What to say to children before a divorce

When the decision to divorce has been made, parents must find the best way to break the news to kids.

After the decision to get a divorce has been made, parents in Colorado must face the difficult task of breaking the news to their kids. Depending upon the ages of any children, the reactions and concerns will vary greatly as will the general comprehension of the news. Moms and dads in this situation can help their children by handing conversations about divorce appropriately.

Have a vision

All through the divorce process, the goal of helping kids maintain strong relationships with both parents can be a guiding principle. This is, of course, barring unusual circumstances like abuse or violence in the home. One way to achieve this goal is to keep lines of communication open, as noted by the Huffington Post. Children of divorce must split time between parents but that should not limit all communication. Allowing phone calls, texts and other interactions to happen naturally and at any time can help keep bonds strong.

The first conversation

Some people may be nervous about first telling their children about an impending divorce. This is understandable. Psychology Today recommends that this be done with all children present at the same time. This approach puts all children on the same level and gives everyone the same information together.

Certainly at this meeting, different siblings may have different questions. Some of these can be answered at a group meeting but others may be better handled offline in one-on-one conversations.

Individual talks

Talking to children individually allows parents the ability to give information to kids that is appropriate to their maturity levels. For example, Today's Parent explains that kids between three and five are most likely to need continual reassurance about their daily lives. Talks with these children should center around where they will live, who will tuck them in at night, when they will see which parent, and so forth.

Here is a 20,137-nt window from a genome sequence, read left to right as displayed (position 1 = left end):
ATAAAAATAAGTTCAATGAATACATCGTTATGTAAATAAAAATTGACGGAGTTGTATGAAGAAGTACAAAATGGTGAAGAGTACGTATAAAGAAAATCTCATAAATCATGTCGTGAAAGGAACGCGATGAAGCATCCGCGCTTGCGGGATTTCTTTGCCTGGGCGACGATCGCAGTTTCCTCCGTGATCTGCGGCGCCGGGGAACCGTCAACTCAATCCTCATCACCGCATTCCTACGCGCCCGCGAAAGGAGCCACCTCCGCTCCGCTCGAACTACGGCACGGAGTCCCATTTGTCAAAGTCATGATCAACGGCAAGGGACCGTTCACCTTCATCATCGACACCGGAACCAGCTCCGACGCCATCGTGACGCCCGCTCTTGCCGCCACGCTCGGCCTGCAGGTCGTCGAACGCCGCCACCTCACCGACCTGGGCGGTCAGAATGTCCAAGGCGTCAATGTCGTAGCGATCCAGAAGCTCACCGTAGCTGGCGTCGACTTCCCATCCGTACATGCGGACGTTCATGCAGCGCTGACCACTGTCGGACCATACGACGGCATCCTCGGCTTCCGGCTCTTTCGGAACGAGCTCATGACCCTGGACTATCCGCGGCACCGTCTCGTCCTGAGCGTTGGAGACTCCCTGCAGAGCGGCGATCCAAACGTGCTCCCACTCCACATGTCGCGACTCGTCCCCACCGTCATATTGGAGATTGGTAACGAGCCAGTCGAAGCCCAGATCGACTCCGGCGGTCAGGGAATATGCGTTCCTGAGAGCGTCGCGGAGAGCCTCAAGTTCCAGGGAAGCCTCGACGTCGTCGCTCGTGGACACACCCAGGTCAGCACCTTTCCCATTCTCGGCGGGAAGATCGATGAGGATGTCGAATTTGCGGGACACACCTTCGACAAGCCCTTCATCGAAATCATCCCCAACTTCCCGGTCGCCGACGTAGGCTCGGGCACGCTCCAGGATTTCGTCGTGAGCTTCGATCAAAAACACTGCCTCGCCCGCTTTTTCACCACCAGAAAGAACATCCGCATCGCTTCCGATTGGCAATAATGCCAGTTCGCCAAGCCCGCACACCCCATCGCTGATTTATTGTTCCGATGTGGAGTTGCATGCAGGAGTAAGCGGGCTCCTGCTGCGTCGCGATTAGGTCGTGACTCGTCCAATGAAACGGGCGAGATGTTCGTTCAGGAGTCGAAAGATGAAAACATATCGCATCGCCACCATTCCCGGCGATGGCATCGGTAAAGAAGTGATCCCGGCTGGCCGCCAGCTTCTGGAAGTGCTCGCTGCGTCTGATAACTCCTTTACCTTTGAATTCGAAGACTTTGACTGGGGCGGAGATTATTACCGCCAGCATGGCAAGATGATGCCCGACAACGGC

Handling adolescents who resist parental conversations about a divorce can be very tricky. Parents should resist the urge to not pursue talks with them. Instead, reminding kids that the door is always open is the way to go. Conversations can sometimes be started by addressing topics indirectly so that teens don't feel pressured to talk about themselves specifically.

In the middle of these groups are kids who can be tempted to blame one parent or the other for the divorce. They can also sometimes assume the blame themselves. Parents will want to keep an eye out for flags that may indicate this is happening.

Starting off

While having conversations with kids appropriate to their age level, when first telling them about the divorce, a single meeting with all siblings is best according to Psychology Today. This prevents any discord between siblings based upon who was told this important information first.

Issues like these represent just some of the many nuances that Salt Lake City parents can experience during a divorce. Working with an experienced family law attorney is important as it can ensure that all legal aspects are properly handled. This will allow parents the best ability to focus on the emotional need of their children.

Getting it under control

During a divorce, many parts of life can feel out of one's control. Securing the legal right help with important issues can help make things feel more stable during a time of many changes. It also can allow Colorado parents the time and energy to attend to their children's needs through the process.